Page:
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Sylvia Pankhurst 
in Woodford

This article explores Sylvia Pankhurst’s life in Woodford, Essex, now in the London Borough of Redbridge, where Sylvia lived between 1924 and 1956. 


Vine Cottage (later Red Cottage), 126 High Road, Woodford Wells, about 1900-10

Redbridge Museum & Heritage Centre p758

Vine Cottage (later Red Cottage), 126 High Road, Woodford Wells, about 1900-10

This article is intended to provide background detail of Sylvia’s life in Woodford and highlight the sources used in biographies of her. As such it is intended to be read as a companion piece to the excellent accounts offered by David Mitchell in The Fighting Pankhursts (1967), Shirley Harrison in Sylvia Pankhurst: A Maverick Life (2003) and Rachel Holmes in Sylvia Pankhurst: Natural Born Rebel (2020). 

These authors provide various insights into Sylvia’s life in Woodford, while setting this within the wider context of her political activism. Certainly, Sylvia was anything but parochial in her concerns and described herself “a citizen of the world who own no barrier of race or nation.”1 She appears to have been somewhat removed from the daily life of Woodford but given her interests this is not surprising. Nonetheless, it is worth examining the place where she lived for over 30 years.

In summer 1923, Sylvia set up the Red Cottage tea-room in a small, ramshackle, single storey building in Woodford Wells. Originally known as Vine Cottage, it was renamed the ‘Red Cottage’ by Sylvia presumably in homage to her socialist beliefs. This at first seems a bizarre move away from her political activism in the East End but there was a logic to it.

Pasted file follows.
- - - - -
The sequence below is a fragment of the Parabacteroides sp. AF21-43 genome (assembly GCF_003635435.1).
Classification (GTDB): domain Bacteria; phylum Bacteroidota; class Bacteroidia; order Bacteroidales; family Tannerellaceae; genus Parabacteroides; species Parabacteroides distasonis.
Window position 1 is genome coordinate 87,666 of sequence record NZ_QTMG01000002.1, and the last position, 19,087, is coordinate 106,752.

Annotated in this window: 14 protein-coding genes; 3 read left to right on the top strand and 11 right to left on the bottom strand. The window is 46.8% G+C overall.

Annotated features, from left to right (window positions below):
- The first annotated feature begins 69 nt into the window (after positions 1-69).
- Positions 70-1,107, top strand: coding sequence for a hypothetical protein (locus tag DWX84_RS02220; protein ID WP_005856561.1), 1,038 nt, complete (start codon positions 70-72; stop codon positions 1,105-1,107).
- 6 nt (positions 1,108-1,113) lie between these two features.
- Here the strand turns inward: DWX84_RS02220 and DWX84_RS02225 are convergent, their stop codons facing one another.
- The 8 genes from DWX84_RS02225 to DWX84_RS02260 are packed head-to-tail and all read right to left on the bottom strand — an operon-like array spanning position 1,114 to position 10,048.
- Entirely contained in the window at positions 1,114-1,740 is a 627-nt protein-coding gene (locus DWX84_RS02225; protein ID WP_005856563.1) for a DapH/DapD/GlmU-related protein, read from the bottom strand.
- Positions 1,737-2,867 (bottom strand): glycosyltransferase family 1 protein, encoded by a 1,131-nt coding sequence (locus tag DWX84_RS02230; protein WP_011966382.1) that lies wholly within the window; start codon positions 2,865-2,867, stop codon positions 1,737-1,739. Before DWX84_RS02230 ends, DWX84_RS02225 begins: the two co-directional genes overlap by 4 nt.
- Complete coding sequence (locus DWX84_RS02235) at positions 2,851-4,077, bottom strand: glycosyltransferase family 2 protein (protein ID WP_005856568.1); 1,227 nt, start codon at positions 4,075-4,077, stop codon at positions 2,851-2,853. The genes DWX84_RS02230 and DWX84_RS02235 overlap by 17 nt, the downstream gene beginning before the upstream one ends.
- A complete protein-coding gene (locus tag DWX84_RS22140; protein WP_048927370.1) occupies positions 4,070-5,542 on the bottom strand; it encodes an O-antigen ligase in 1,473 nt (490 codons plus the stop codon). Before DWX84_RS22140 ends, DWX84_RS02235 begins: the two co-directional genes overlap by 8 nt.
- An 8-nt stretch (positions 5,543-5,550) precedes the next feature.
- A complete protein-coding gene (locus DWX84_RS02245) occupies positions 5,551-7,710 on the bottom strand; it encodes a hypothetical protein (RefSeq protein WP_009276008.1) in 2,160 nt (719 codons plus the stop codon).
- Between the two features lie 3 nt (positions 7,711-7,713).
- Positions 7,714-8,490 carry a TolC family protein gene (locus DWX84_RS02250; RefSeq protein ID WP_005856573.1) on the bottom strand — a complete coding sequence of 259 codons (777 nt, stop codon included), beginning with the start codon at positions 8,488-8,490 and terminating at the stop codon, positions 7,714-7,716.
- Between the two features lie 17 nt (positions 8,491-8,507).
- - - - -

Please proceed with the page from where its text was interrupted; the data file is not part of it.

The political and social work that kept her busy during the First World War had come to an end. Her health was poor after serving a 6 month prison sentence in 1921 when her newspaper had virtually incited a mutiny by reporting on discontent on board a Royal Navy battleship. The machinations and factional infighting of Communism coupled with the dictatorial nature of the Soviet Union had disenchanted Sylvia and she was expelled from the Communist Party of Great Britain that same year.  

Woodford represented a fresh start and she bought the Red Cottage in December 1924, living there until 1929. Joining her was her partner, the Italian anarchist Silvio Corio and in December 1927 they had a son, Richard. As an unmarried couple with a child, Sylvia and Silvio shocked many people at the time, particularly in conservative Woodford. 

‘West Dene’, 3 Charteris Road, Woodford

Image reproduced by permission of Dr Richard Pankhurst and the LSE Library from Ethiopian Observer magazine, vol. V, no.1, 1961

‘West Dene’, 3 Charteris Road, Woodford, 1956

In 1929 the family left the Red Cottage and moved to a large, rambling Victorian house called ‘West Dene’, 3 Charteris Road, Woodford. Here, Sylvia continued her political career until she moved to Ethiopia in July 1956 where she spent the remainder of her life until she died in 1960.


Why Woodford?